The Boston Marathon attracts around 500,000 spectators each year to watch the 30,000 qualifying runners. The Boston Marathon has a serious registration process that begins in September the year before you would like to race.
To begin the registration process you have to be 18 years old and already ran a marathon with the International Association of Athletics Association within the last 18 months. Eighty percent of entries are reserved for the fastest qualifying times. Unfortunately, even if you qualify that does not mean you will get to run. For the 2019 race, more than 7,000 entries were not accepted.
Example of Qualifying Standard:
40 Year Old Male - Qualifying Time - 3 Hours and 10 Minutes (Under 8 minutes per mile)
40 Year Old Female - Qualifying Time - 3 Hours and 40 Minutes (Under 9 minutes per mile)
20 Year Old Male - Qualifying Time - 3 Hours (Under 7 minutes per mile)
20 Year Old Female - Qualifying Time - 3 Hours and 30 Minutes (Around 8 minutes per mile)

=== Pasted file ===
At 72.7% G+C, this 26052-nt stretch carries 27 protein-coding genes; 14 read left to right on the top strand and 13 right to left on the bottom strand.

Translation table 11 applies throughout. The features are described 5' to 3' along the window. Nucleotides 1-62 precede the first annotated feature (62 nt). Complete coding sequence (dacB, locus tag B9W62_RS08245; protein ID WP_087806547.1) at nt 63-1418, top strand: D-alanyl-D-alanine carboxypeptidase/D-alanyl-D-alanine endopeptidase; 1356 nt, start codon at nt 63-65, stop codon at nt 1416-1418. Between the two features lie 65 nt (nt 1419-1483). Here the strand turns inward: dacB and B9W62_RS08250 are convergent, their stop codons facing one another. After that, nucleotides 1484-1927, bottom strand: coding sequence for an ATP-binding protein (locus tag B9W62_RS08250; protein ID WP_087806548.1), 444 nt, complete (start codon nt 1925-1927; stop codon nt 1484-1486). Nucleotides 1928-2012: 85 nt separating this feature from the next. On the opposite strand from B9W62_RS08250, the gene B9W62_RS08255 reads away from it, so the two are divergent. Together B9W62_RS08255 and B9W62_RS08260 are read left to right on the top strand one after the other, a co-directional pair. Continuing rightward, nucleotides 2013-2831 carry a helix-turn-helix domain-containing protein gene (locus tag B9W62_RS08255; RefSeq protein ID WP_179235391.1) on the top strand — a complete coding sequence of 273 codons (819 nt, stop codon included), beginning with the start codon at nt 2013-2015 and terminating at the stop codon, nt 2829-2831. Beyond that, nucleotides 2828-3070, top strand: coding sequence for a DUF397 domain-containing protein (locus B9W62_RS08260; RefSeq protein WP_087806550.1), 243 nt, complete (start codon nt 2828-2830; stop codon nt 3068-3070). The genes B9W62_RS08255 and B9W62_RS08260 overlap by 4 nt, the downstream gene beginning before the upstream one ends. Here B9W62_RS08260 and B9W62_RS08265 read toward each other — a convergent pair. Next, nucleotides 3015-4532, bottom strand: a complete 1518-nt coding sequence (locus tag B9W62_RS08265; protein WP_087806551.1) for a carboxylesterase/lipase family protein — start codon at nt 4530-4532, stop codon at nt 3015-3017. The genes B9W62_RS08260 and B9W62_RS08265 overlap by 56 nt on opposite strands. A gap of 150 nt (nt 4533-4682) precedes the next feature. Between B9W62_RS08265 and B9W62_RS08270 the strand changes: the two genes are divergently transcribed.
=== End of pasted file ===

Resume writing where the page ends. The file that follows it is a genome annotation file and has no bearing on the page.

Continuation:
Male and Female Winners of the Boston Marathon receive:
$150,000 for 1st Place
$75,000 for 2nd Place
$40,000 for 3rd Place
Reading about the history of the marathon and the associated facts is fun. However, I do not foresee myself running a marathon anytime soon.
Most people, including myself, jump on and off the exercise bandwagon many times throughout our adult lives. I have been exercising for a while now and see myself continuing. I have created a habit and enjoy the endorphins. I do it for my health and so should everyone, but could it also make us wealthier?